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As pet parents who want the best for their furry family members, ensuring their well-being extends beyond providing love, nourishment, and yummy treats. It also involves protecting their physical health, including their eyes. From understanding potential risks to implementing preventative measures, join us as we dive deeper into protecting your pet’s eyes from injuries and maintaining optimal ocular health.

Recognizing the Signs: Eye Health Red Flags

How do you know if your dog or cat needs to get their eyes checked? It’s more than trying to figure out if their vision is clear. If you notice your pet displaying any of these symptoms or characteristics, be sure to see a veterinary ophthalmologist.

  • Cloudiness to the eyes
  • Eye color change
  • Eye swelling
  • Injury/trauma
  • Mucus discharge
  • Redness
  • Squinting
  • Tearing/weeping
  • Vision behavior change
  • Your pet is bumping into things (vision loss indicator)
  • Your pet is holding their eye closed or is reluctant to open their eye/eyes

A veterinary ophthalmologist will be able to decipher the root of the issue and provide a treatment plan that works best for you and your pet.

Keeping Your Pet’s Eyes Healthy

With a proactive approach, pet parents can contribute to a lifetime of optical well-being. Incorporating simple yet effective practices into your routine can go a long way in maintaining those bright, expressive eyes.

Regular Eye Checks. A fundamental first step, make sure you bring any issues and concerns to your veterinarian, especially if you notice any changes in color, discharge, or cloudiness.

Balanced Diet. We’ve all been told to eat carrots to protect our eyes from disease, and the same goes for our pets! A balanced diet rich in essential nutrients like omega-3 fatty acids promotes strong ocular health.

Watch Out for Irritants. Regularly wiping their pet’s face with a damp, clean cloth helps remove any accumulated dust or debris that could potentially irritate them. When bathing, using a pet-friendly, hypoallergenic shampoo ensures that harsh chemicals are kept at bay. If your pet enjoys outdoor activities, consider protective eyewear like dog goggles to shield their eyes from wind, dust, and UV rays.

Limit Chance of Injury. Create a safe environment in your home to make sure that any sharp edges are concealed and out of reach. Trim your pet’s nails regularly to avoid and prevent any accidental scratches.

Ophthalmology at BEVS

Top-notch eye care means having skilled veterinary ophthalmologists as part of your pet’s healthcare team. Sarah Hoy, DVM, MS, DACVO, and Courtenay Brines, DVM, MS, DACVO–our highly trained and compassionate board-certified veterinary ophthalmologists–bring years of experience in diagnosing and treating a wide range of animal eye conditions. From routine eye exams to complex surgical procedures, BEVS has you covered.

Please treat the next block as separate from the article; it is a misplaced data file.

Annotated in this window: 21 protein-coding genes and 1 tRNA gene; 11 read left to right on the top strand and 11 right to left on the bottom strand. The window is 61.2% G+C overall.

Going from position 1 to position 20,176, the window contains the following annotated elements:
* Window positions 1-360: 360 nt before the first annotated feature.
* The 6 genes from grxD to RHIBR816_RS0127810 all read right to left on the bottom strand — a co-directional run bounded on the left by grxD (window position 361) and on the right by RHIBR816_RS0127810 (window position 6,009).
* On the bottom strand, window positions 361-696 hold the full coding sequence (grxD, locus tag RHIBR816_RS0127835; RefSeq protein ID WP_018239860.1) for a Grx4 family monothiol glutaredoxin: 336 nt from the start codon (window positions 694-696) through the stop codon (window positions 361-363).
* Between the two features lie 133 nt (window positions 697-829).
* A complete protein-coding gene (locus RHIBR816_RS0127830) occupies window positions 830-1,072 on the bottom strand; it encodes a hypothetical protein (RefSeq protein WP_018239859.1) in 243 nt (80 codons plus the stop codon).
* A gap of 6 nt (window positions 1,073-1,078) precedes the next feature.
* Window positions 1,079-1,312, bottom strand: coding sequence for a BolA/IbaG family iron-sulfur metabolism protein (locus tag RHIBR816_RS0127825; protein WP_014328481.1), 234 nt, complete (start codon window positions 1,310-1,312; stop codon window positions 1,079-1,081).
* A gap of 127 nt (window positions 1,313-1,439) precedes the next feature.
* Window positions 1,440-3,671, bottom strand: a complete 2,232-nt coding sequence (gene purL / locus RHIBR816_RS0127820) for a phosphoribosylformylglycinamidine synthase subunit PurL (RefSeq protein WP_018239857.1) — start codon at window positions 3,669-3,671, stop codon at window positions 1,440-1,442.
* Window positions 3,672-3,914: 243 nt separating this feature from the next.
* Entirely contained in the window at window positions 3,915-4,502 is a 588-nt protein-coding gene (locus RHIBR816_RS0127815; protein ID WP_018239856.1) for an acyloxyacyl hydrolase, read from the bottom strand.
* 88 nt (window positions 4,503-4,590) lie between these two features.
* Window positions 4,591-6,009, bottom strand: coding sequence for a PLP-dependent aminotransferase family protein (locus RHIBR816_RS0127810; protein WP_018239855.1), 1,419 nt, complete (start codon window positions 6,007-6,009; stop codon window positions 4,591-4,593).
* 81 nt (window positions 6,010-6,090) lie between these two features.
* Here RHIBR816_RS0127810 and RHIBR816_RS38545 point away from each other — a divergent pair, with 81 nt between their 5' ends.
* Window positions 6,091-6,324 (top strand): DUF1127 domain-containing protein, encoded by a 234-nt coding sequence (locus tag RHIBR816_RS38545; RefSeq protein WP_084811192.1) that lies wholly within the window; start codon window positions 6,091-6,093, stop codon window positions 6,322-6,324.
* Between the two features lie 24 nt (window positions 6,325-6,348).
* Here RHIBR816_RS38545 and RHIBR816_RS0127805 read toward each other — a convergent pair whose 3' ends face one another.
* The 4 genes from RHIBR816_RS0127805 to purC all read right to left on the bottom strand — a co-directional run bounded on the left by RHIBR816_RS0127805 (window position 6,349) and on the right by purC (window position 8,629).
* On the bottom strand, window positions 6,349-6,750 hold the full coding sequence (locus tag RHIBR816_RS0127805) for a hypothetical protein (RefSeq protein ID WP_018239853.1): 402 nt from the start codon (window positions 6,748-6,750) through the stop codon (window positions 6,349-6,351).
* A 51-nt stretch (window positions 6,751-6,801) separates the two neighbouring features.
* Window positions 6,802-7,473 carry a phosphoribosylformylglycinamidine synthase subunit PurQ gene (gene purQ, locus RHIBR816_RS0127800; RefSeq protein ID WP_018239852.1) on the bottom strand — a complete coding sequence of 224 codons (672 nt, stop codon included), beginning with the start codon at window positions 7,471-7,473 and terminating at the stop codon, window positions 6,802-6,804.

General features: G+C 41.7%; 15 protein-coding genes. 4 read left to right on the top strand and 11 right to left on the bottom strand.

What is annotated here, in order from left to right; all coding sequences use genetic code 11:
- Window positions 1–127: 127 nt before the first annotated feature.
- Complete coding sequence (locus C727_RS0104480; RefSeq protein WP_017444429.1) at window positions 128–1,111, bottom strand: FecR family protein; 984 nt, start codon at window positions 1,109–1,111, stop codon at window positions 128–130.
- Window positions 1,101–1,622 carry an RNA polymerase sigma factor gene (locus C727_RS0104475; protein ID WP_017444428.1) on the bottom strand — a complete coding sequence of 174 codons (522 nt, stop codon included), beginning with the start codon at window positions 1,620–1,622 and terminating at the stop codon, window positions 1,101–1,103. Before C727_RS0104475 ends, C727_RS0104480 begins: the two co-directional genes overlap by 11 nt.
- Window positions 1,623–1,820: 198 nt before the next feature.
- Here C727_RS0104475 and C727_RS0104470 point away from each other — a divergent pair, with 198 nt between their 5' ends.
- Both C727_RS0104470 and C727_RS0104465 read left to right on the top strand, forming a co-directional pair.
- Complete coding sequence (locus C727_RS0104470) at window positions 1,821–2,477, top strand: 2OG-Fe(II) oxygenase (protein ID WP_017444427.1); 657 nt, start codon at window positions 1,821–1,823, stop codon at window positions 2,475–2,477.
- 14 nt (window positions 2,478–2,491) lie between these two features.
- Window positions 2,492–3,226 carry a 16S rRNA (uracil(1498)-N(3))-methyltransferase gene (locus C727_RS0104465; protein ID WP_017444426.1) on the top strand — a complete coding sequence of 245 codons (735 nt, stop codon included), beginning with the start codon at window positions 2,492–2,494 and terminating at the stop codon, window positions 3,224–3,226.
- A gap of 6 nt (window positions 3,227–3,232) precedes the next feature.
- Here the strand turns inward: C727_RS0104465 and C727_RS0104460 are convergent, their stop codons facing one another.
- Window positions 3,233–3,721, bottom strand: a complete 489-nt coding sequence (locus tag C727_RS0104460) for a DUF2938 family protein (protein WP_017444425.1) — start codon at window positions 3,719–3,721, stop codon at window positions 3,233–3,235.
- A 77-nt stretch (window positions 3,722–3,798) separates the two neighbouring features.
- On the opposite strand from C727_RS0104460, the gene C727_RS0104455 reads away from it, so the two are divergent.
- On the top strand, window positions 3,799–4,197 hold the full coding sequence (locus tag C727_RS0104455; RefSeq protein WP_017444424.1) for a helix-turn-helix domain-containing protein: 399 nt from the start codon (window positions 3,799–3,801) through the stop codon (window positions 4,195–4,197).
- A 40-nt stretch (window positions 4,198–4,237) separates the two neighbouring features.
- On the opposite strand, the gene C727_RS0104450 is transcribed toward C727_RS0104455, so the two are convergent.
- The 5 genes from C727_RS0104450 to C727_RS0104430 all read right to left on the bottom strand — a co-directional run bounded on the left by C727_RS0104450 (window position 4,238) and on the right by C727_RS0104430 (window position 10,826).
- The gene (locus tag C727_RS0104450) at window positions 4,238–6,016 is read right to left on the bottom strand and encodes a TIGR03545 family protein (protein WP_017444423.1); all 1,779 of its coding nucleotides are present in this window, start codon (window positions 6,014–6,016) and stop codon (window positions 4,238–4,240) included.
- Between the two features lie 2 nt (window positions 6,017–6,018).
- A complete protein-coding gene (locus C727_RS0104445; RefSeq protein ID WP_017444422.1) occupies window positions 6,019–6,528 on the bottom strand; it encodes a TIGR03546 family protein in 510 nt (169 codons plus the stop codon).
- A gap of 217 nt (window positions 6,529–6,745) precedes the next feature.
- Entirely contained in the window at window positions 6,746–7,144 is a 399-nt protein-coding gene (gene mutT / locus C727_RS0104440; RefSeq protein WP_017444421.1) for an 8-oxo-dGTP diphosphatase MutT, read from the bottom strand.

Meet the BEVS Ophthalmology Team

We asked our ophthalmology team some fun questions (1. What is your favorite pizza topping? 2. What is your favorite thing about working in ophthalmology? 3. What pets do you have at home?) so you can get to know them better. Check out their answers below!

Ashlie, Ophthalmology Technician
1. Onions, pickles, and pepperoni
2. Cat eyeballs are very unique and can do unusual things
3. 3 dogs (Ruthie, Odafin Tutuola, and Jolene) and a 5-year-old human child


Marie, Ophthalmology Technician
1. Pineapple and ham
2. Building relationships with clients and patients, following cases, and easing discomfort
3. 1 Pembroke Welsh Corgi, 1 Cardigan Welsh Corgi, and one normal black cat



Courtenay Brines, DVM, MS, DACVO (Veterinary Ophthalmologist)
1. Clam and white sauce from Pepe’s in New Haven, CT
2. Eyes are tiny but complex, and can be an indicator of systemic health. I also appreciate that there are both surgical and medical treatments for eye disease.
3. 3 dogs (Catahoula, ChiWeenie, and York) and one cat




Sarah Hoy, DVM, MS, DACVO (Veterinary Ophthalmologist)
1. Black olive
2. The eye is fascinating in that it is the designated biological camera that turns light into a picture for the brain to process. When the camera isn’t functioning correctly or is damaged, the picture is blurry or dark. By treating our patients, we keep them comfortable and improve or restore vision. It is a delight to witness return of vision and ocular comfort and the resulting improvements in the pet’s quality of life.
3. Swix the English Pointer, Shelby the Golden Retriever, and numerous chickens

Ruth Van Horn, Receptionist
1. Pepperoni, olive, and mushroom
2. Working in person with a small ophthalmology team.
3. Linus, a 3-year-old Chocolate Lab

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